.255/.329/.370, 47 H, 6 2B, 0 3B, 5 HR, 40 RBI, 68 TB, 21 BB, 42 K, 0 SB

    Not a top prospect, Aguilar has always had one intriguing tool—power. He is a huge physical specimen who can put on displays in batting practice, but as you can see from the numbers, the pop isn't playing in games. Without that, he is basically a non-prospect at the age of 22. 


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    Kolten Wong, 2B, St. Louis Cardinals

    .330/.363/.505, 62 H, 11 2B, 5 3B, 4 HR, 18 RBI, 95 TB, 11 BB, 24 K, 7 SB

    Another player whose numbers are inflated by a hitter-friendly environment, Kolten Wong is not entirely a product of the Pacific Coast League. He has always been a solid hitter with line-drive power, but the instincts and ability to place the ball wherever he wants is remarkable. He is going to be an above-average player because of his bat control. 

    Ryan Wheeler, 3B, Colorado Rockies

    .364/.420/.492, 48 H, 8 2B, 0 3B, 3 HR, 28 RBI, 65 TB, 12 BB, 27 K, 1 SB

    Wheeler keeps getting better as a prospect, giving him a chance to at least become an average regular. He has a good swing and path with bat control and some pop, though he will have fringe power in the big leagues. His ability at third base is another feather in his cap, where he has a strong arm and shows good lateral quickness.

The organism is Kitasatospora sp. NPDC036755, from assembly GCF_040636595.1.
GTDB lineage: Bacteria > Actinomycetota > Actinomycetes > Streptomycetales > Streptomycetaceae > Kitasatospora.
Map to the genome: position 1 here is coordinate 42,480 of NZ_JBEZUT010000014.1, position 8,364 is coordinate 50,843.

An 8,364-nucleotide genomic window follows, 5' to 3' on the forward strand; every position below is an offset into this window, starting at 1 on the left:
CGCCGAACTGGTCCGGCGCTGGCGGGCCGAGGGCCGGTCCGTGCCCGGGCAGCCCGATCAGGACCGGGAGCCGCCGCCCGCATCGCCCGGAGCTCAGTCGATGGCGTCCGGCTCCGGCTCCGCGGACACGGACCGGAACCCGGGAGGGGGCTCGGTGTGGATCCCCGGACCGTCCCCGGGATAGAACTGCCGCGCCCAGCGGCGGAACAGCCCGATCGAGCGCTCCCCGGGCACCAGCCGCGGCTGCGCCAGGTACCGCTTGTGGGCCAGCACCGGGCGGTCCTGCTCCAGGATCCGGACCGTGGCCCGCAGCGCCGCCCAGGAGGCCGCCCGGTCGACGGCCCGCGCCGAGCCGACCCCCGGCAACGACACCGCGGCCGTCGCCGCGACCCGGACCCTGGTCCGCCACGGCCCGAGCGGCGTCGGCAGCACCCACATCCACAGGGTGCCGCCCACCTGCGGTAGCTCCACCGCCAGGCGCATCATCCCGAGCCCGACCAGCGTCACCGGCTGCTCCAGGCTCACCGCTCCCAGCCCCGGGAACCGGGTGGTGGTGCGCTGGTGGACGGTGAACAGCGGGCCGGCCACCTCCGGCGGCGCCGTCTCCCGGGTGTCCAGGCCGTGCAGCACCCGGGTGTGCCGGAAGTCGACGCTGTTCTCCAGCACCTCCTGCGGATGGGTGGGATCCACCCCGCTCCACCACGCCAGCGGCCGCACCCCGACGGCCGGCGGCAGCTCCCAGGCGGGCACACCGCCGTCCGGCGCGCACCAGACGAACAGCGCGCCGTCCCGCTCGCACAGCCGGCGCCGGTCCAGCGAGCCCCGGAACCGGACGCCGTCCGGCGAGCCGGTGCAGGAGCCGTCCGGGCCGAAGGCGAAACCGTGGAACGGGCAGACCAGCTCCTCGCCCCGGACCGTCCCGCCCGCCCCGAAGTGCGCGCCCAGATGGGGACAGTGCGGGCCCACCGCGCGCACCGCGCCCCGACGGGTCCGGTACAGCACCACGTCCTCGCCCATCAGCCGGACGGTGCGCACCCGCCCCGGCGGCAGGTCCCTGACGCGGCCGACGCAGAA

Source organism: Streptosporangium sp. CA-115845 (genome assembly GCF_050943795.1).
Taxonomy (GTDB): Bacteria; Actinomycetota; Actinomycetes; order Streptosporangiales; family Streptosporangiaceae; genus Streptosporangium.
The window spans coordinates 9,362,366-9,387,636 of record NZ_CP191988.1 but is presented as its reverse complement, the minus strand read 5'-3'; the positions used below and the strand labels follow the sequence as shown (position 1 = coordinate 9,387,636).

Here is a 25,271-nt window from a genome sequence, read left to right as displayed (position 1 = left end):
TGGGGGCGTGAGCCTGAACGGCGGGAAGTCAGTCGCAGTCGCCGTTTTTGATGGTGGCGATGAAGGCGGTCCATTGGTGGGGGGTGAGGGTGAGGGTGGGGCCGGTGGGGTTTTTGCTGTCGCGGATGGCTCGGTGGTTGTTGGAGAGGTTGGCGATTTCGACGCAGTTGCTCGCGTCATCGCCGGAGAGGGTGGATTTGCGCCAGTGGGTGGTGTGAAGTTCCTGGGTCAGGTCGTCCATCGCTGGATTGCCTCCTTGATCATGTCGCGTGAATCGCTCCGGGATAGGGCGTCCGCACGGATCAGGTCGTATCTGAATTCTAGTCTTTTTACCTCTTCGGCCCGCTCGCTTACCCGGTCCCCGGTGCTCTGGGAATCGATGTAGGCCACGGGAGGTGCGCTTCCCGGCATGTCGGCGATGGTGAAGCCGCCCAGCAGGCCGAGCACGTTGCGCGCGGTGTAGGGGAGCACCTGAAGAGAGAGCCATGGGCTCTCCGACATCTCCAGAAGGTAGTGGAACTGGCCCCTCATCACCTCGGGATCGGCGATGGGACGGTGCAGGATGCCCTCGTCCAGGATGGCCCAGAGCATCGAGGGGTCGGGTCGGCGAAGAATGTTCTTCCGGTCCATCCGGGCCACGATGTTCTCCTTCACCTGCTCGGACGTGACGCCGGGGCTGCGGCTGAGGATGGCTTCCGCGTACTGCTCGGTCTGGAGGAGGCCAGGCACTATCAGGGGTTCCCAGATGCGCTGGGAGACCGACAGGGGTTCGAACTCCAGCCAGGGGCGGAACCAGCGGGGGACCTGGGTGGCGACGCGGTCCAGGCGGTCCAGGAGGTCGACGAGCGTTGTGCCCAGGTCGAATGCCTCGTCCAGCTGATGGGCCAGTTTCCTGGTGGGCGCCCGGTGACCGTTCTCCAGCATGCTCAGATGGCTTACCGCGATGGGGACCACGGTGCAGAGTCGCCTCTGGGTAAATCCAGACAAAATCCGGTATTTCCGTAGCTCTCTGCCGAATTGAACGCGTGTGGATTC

Grant Green, 2B, Oakland Athletics

    .302/.369/.447, 60 H, 13 2B, 2 3B, 4 HR, 28 RBI, 89 TB, 18 BB, 35 K, 4 SB

    I almost feel bad for Green, who has performed well everywhere he has played only to get passed over for even a cup of coffee in the big leagues despite being as close to ready as you can possibly be and repeating Triple-A this year. He is a tweener prospect, with a decent hit tool, gap power and improving defense at second base. He's 25 and should warrant a look sometime this season.